They used a unique metabolomics technology to measure the changes in metabolism. The platform is a combination of state-of-the-art liquid chromatography coupled to mass spectrometry (LC-MS) utilizing sophisticated informatics tools, which typically identifies approximately 1,000 metabolites in human samples based upon comparison to an extensive library of mass spectra (plus other information) created by Metabolon. This range of metabolites includes, of course, those produced by the host, but also those produced by bacteria that make up much of the gut microbiome.

Putting this into perspective, Nobel Prize winner Dr. Joshua Lederberg popularized the term microbiome at the turn of the century and defined it as “the ecological community of commensal, symbiotic and pathogenic microorganisms that literally share our body space and have been all but ignored as determinants of health and disease.” The clear implication was that the microbiome likely did play a part in keeping us healthy. Today, there is a large and growing body of literature that demonstrates that changes to the human microbiome, known as dysbiosis, are involved in a plethora of illness such as type 2 diabetes, arthritis, asthma, autism, colon cancer, inflammatory bowel disease and more.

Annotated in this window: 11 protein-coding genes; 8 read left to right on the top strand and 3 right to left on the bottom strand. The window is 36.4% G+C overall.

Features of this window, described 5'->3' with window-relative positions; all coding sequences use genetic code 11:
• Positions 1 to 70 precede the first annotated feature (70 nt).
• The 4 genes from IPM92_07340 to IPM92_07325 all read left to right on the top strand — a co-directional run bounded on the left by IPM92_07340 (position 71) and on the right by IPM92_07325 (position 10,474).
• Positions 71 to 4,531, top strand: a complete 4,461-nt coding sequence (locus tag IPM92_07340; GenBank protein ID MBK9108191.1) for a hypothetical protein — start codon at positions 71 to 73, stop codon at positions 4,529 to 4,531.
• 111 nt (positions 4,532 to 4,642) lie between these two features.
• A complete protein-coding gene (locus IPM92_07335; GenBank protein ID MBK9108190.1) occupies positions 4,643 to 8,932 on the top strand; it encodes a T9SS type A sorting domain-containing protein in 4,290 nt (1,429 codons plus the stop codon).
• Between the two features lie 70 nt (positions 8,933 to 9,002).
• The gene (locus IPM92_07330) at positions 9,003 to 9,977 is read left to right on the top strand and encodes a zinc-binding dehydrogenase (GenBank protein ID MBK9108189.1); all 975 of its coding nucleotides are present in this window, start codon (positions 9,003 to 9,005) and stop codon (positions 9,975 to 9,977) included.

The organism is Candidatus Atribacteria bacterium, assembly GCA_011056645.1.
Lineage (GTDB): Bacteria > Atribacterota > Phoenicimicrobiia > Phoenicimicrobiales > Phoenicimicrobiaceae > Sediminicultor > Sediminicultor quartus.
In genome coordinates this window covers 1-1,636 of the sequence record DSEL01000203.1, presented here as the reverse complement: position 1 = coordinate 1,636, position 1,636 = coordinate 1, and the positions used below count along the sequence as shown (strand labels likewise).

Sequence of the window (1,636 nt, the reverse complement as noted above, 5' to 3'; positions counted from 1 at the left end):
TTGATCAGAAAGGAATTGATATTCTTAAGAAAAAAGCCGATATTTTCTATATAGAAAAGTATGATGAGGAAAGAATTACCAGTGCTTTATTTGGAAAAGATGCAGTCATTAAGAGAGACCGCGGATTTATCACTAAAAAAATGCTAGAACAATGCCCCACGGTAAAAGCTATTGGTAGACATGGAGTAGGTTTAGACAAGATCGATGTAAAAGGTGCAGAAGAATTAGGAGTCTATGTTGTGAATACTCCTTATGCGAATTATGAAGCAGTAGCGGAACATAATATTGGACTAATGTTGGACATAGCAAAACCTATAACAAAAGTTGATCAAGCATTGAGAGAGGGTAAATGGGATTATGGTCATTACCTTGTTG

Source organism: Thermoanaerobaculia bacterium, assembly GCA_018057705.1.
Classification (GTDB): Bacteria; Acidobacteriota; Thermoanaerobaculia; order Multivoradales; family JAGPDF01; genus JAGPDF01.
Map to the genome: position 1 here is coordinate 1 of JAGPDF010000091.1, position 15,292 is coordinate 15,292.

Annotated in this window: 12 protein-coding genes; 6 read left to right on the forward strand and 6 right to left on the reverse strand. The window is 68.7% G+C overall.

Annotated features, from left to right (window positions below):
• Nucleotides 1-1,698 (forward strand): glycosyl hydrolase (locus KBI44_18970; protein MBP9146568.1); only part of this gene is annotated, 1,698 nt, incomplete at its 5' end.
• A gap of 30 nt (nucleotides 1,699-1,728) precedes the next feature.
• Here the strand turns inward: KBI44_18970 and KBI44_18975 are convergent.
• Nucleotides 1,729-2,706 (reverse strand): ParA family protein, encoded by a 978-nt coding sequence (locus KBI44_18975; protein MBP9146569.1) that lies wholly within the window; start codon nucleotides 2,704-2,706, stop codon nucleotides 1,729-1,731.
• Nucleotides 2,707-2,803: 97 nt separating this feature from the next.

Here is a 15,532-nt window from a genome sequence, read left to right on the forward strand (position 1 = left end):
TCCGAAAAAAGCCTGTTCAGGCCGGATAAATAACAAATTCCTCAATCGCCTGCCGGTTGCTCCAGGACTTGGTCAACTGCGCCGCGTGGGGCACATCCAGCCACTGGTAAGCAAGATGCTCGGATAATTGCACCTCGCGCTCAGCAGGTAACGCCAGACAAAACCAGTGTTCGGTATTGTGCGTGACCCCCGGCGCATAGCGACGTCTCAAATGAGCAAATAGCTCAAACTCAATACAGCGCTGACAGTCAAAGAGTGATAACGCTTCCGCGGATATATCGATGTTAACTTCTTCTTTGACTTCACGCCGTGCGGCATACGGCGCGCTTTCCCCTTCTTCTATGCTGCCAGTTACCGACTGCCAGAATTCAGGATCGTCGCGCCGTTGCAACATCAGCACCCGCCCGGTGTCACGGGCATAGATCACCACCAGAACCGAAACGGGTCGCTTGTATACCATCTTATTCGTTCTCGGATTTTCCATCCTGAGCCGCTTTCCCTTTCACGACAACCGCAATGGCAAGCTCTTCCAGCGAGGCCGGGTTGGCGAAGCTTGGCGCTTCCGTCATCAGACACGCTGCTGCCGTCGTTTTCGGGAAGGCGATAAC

Indeed, the microbiome is a very ‘hot’ area of both research and investment, with a large number of biotech companies starting up in recent years to exploit microbiome research. The rate of investment by venture capital, for example, in the last several years has been far higher than the average rate of growth of venture capital funding.2

Taken together, the results in Thaiss et al. strongly suggest a role for the gut microbiome in post-dieting weight regain, but also suggest possible dietary solutions. However, we have to note that these were experiments on mice in the lab, so we have a way to go before we can be sure that these are of relevance to you and me. Nevertheless, this work is intriguing and clearly suggestive of how to proceed to lose weight and not regain it.

Sometimes the world seems like a pretty strange place, but at times that strange is some kind of wonderful.